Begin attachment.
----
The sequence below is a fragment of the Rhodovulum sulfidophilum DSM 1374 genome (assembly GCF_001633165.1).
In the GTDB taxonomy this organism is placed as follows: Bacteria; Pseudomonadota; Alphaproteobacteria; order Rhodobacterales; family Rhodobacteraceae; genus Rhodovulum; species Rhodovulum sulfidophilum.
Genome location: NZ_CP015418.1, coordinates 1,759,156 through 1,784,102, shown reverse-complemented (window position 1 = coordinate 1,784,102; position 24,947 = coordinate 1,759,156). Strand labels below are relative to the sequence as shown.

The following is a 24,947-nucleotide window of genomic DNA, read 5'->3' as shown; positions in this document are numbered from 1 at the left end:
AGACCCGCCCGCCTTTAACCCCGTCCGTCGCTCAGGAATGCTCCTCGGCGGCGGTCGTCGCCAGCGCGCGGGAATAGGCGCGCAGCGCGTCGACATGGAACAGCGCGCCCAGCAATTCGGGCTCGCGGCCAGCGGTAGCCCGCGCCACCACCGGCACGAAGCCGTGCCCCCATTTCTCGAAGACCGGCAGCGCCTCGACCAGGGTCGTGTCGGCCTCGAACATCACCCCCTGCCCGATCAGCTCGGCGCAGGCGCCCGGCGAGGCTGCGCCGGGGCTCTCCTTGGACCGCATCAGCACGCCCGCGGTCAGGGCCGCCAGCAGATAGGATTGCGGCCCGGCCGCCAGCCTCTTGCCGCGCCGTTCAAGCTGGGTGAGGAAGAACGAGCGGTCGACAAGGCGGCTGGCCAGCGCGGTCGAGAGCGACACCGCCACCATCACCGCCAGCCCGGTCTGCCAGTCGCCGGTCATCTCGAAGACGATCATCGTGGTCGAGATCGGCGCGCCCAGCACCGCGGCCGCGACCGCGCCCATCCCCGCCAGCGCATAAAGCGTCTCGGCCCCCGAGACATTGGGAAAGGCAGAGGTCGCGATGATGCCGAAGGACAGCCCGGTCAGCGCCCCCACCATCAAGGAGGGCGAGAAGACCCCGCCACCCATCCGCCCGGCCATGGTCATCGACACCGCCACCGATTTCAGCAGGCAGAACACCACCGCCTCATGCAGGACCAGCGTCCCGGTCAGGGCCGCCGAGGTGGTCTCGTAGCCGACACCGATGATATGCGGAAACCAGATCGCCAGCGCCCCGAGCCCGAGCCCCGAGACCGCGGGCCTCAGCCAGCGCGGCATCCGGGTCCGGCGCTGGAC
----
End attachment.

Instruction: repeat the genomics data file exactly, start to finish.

The sequence below is a fragment of the Rhodovulum sulfidophilum DSM 1374 genome (assembly GCF_001633165.1).
In the GTDB taxonomy this organism is placed as follows: Bacteria; Pseudomonadota; Alphaproteobacteria; order Rhodobacterales; family Rhodobacteraceae; genus Rhodovulum; species Rhodovulum sulfidophilum.
Genome location: NZ_CP015418.1, coordinates 1,759,156 through 1,784,102, shown reverse-complemented (window position 1 = coordinate 1,784,102; position 24,947 = coordinate 1,759,156). Strand labels below are relative to the sequence as shown.

The following is a 24,947-nucleotide window of genomic DNA, read 5'->3' as shown; positions in this document are numbered from 1 at the left end:
AGACCCGCCCGCCTTTAACCCCGTCCGTCGCTCAGGAATGCTCCTCGGCGGCGGTCGTCGCCAGCGCGCGGGAATAGGCGCGCAGCGCGTCGACATGGAACAGCGCGCCCAGCAATTCGGGCTCGCGGCCAGCGGTAGCCCGCGCCACCACCGGCACGAAGCCGTGCCCCCATTTCTCGAAGACCGGCAGCGCCTCGACCAGGGTCGTGTCGGCCTCGAACATCACCCCCTGCCCGATCAGCTCGGCGCAGGCGCCCGGCGAGGCTGCGCCGGGGCTCTCCTTGGACCGCATCAGCACGCCCGCGGTCAGGGCCGCCAGCAGATAGGATTGCGGCCCGGCCGCCAGCCTCTTGCCGCGCCGTTCAAGCTGGGTGAGGAAGAACGAGCGGTCGACAAGGCGGCTGGCCAGCGCGGTCGAGAGCGACACCGCCACCATCACCGCCAGCCCGGTCTGCCAGTCGCCGGTCATCTCGAAGACGATCATCGTGGTCGAGATCGGCGCGCCCAGCACCGCGGCCGCGACCGCGCCCATCCCCGCCAGCGCATAAAGCGTCTCGGCCCCCGAGACATTGGGAAAGGCAGAGGTCGCGATGATGCCGAAGGACAGCCCGGTCAGCGCCCCCACCATCAAGGAGGGCGAGAAGACCCCGCCACCCATCCGCCCGGCCATGGTCATCGACACCGCCACCGATTTCAGCAGGCAGAACACCACCGCCTCATGCAGGACCAGCGTCCCGGTCAGGGCCGCCGAGGTGGTCTCGTAGCCGACACCGATGATATGCGGAAACCAGATCGCCAGCGCCCCGAGCCCGAGCCCCGAGACCGCGGGCCTCAGCCAGCGCGGCATCCGGGTCCGGCGCTGGAC